Court of public opinion
From the June 2021 print edition
In his May 2021 report entitled Trudeau III Report, Canada’s federal conflict of interest and ethics commissioner Mario Dion cleared Prime Minister Justin Trudeau of any Conflict of Interest Act breaches connected to the WE Charity (WE) contracting scandal, finding that the appearance of conflict did not constitute actual conflict under the statute. However, the ruling exposed significant gaps in the conflict statute, showing why we need to look beyond its minimum statutory standards to avoid future contracting controversies.
Dion’s report found that Trudeau did not influence the government’s decision to recommend the WE organization for the impugned contract awards, that the Prime Minister had no knowledge of those recommendations before they were brought to federal cabinet, that neither Trudeau nor his spouse had any personal relationship with the WE organization’s leaders, and that Trudeau gave no improper preferential treatment in those contract awards. Dion’s report also found that Trudeau’s involvement in the award decisions was not motivated by his or his family’s private interest in winning future work from WE in connection with those new contracts.
The reasoning behind those conclusions exposes glaring gaps in the federal conflict regime. For example, in dealing with section 7 of the statute, Dion found no improper preferential treatment was given by Trudeau since there was no prior personal relationship between Trudeau and the representatives of the WE organization. While arguably a technically correct interpretation of the statute, Dion’s analysis glossed over the possibility of preferential treatment in the absence of direct personal relations since the statute apparently fails to capture preferential treatment when it’s not personal, but strictly business.
Further, even though he confirmed that members of Trudeau’s family were paid by the WE organization for multiple speaking engagements, Dion dismissed the conflict allegations since Trudeau himself was never paid by the WE organization and since neither Trudeau nor his spouse had any personal relationship with the WE organization’s representatives. Again, based on the “not personal, strictly business” loophole, Dion’s report sidestepped the fact that past business relations between a private organization and the family members of senior government decision-makers, even where there are no personal relations, creates obvious conflict concerns over downstream government contract awards.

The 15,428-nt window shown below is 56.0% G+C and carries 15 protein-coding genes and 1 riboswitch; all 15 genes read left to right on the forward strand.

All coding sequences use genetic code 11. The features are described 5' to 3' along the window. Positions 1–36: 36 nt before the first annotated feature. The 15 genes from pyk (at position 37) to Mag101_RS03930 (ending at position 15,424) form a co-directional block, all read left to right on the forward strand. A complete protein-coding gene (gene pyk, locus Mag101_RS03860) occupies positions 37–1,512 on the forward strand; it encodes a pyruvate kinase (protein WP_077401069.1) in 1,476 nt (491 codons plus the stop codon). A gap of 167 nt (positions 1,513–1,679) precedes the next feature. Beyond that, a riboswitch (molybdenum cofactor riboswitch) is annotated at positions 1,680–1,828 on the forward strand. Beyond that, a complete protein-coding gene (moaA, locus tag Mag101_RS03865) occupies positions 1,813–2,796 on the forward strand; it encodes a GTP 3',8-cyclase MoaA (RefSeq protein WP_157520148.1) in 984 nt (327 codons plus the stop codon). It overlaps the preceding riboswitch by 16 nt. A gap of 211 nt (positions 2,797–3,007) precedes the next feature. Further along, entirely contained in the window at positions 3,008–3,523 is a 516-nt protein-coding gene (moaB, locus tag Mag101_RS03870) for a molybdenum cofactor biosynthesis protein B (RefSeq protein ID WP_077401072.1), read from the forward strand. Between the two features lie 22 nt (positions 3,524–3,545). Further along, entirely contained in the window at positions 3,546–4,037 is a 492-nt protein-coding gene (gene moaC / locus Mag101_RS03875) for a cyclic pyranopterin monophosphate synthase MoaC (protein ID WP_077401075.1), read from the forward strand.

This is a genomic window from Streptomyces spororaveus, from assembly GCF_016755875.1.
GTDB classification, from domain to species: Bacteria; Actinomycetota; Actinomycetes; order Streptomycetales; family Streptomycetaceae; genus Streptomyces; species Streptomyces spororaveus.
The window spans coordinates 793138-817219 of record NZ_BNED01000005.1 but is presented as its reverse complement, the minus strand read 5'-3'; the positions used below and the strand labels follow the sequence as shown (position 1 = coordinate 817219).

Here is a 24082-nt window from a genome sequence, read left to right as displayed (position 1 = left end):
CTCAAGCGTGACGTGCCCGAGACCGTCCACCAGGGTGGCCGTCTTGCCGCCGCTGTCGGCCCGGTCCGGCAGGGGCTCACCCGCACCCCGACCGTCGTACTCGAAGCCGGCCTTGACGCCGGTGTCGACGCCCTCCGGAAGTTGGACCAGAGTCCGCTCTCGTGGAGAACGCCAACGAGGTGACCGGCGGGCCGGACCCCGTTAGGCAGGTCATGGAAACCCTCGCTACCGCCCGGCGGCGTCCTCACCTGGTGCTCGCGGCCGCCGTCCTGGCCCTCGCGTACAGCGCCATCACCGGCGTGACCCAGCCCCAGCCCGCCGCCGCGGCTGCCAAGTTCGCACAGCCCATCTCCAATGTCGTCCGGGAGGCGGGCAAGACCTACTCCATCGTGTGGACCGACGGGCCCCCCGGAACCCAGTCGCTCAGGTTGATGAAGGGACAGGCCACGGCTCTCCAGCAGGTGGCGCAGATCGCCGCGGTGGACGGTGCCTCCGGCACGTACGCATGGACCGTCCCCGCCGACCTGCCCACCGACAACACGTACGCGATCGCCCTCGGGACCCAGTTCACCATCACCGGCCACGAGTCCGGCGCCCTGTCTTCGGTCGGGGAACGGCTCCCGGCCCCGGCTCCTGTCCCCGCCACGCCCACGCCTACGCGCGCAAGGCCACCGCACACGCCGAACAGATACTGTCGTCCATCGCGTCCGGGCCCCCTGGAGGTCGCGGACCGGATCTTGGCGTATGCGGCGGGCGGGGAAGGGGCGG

Finally, in considering the statutory definition of conflict, which refers to the “furthering” of private interests, Dion concluded that Trudeau was not in a conflict since the award decisions were not motivated by Trudeau winning future personal work for himself or his family in connection with the new contract awards.
By interpreting the “furthering” of interest as looking to future private benefits, Dion’s analysis glossed over the main focus of the scandal, which was the appearance of payback to the WE organization for past personal benefits enjoyed by the Prime Minister’s family members.
Even if we accept, as we should in the absence of contrary evidence, that there was no actual retroactive quid pro quo motivating Trudeau’s decisions in the WE contract awards, and even if we accept that there was no statutory recusal required based on Dion’s highly technical reading of the statute, Trudeau himself subsequently admitted that the optics of awarding high-value government sole-source deals to an organization with prior business dealings with his family members should have resulted in his voluntary recusal from those award decisions.
Moving forward, we need to plug these statutory loopholes as has been done in other jurisdictions. For example, to discourage “pay to play” schemes involving future government contract awards made as payback for past private benefits, New Jersey prohibits a company from doing business with the government if that company made a political contribution to the governor’s election campaign.
In its February 2017 decision in Della Pello Paving, Inc. v. New Jersey, a New Jersey appeals court rescinded a $4.2 million contract award because a company made a $500 payment to the governor’s political fundraising dinner.
No evidence of personal relations or personal influence was required in that ruling. The political donation was sufficient grounds to disqualify the company from future business.
Giving work and other private benefits to the family members of senior politicians is a way that companies could try to improperly influence future government contract awards. Whether those companies are in fact motivated by, or successful in, exercising such improper influence is irrelevant.
To avoid the appearance of impropriety, our system needs clearer standards since, in the final analysis, the WE contracting scandal did little to instill confidence in government contracting in the court of public perception, where the battle for trust in our institutions is ultimately won or lost.